Feb 23, 2012 11:51 AM
Closing a "Solve Block" around the constraint that a vector cross product be zero

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Hello World.
I am using a solve block in MathCAD 15, and it does not close around a constraint that a cross product of two vectors have a root of zero.
In this solve block there is some matrix algebra and some that functions, such that a vector (R0) starting out at one orientation, after two bounces (in two mirrors rotating on two orthogonal axes), ends up in another defined location. There are two mirror positions (alpha1 and alpha 2) which satisfy these conditions completely and uniquely as long as skewness of the initial vector is 'reasonable' for the physical arrangement (e.g. under 30 degrees). The clocking may be anything. In this example it is set at 90, which drives alpha 1 to the exact value of 45 degrees.
In this set of equations, when the root of a cross product between the vector between the last two points of the vector chain (a point of reflection off the last mirror and the destination point) and the unit vector for the reflection off the second mirror, is solved such that root is zero, then both mirror angles are found.
In the first example (blue) the Solve Block does not close, and the cross product error is large.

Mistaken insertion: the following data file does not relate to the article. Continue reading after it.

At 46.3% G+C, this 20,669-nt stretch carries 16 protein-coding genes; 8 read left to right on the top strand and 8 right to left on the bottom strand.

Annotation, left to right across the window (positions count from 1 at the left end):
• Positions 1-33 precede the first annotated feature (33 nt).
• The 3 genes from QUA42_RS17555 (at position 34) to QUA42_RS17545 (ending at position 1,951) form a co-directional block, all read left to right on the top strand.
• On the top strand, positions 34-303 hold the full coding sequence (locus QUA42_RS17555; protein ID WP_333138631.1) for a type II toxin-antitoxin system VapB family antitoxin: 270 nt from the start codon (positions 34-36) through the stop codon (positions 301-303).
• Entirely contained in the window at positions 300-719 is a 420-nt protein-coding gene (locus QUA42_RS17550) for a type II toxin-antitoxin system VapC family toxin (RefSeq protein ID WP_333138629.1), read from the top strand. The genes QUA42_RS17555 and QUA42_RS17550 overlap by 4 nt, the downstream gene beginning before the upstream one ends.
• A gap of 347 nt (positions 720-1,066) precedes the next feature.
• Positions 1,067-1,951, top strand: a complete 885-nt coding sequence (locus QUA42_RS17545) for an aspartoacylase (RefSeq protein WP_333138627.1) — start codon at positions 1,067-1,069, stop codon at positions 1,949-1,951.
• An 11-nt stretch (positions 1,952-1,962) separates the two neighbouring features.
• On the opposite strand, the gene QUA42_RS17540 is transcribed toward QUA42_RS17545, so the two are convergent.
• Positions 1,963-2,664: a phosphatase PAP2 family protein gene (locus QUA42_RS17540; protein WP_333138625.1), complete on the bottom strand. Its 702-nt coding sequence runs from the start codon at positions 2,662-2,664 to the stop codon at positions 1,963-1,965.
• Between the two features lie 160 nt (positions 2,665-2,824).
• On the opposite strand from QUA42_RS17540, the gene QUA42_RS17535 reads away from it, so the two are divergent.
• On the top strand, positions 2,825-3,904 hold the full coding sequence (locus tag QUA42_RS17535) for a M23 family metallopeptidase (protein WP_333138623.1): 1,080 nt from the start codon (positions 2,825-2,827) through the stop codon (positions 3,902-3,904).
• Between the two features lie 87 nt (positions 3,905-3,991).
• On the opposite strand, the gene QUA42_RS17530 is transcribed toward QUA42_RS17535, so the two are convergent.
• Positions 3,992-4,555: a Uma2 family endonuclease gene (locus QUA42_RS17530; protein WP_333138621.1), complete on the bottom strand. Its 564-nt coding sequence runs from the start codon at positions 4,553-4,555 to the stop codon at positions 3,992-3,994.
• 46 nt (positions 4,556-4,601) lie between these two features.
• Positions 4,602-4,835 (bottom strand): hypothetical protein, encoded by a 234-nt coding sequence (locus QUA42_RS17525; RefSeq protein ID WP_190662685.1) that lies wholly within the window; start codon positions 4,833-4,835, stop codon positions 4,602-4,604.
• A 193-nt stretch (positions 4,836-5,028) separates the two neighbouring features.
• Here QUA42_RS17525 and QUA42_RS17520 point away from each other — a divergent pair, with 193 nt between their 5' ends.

The second example (red) I solved the equation by manual search (this is not hard, but is slow), by perturbing the values of alpha1 and alpha 2 until the cross product was acceptably zero.
Why can't the solve block do automatically, what I find it relatively straight forward to do by hand?
I suspect that there is some kind of protocol error, but I don't see it. The whole file is attached, in compressed form. The green colored solve block is on page 8, the red colored is page 9.
Thanks,
Robert
For those of you using earlier versions, here is the file saved as an M13 version.
The solve block which won't work is on page 8. Everything else seems to run fine.
Robert
A couple of things.
First, aside from the constraint issue, I am not sure that the solve block is doing what you think it is. Numerical assignments inside solve blocks are NOT part of the solve block. They didn't even used to be allowed. So if you think that somehow during the solve the value of n1, for example, is being changed every time alpha1 is changed, and that is then carried through to the equation for Pr1, it's not. I personally wish they had never allowed this, because it just leads to confusion. Take all the assignments outside of the solve block (that usually means before it). The only things you should have inside the solve block are equalities and inequalities. Nothing else, even if Mathcad happens to permit it. Your evaluation of the cross product is also NOT part of the solve block. The answer you are getting is just based on the guess values, not on the values the solver finds. Evaluate it after the solve block, based on the variables returned by the solve block, alpha1 and alpha2.
Second, the constraints in minerr are treated differently to those in, for example, minimize. The errors in the constraints are minimized along with everything else. In other words, they are soft constraints, not hard constraints. If you want them to act as hard constraints then you need to weight them very heavily. Replace the constraint with (R2 x r2_unit)*10^16=0. That will force the cross product to be effectively zero. This also applies to your constraints for alpha1 and alpha2.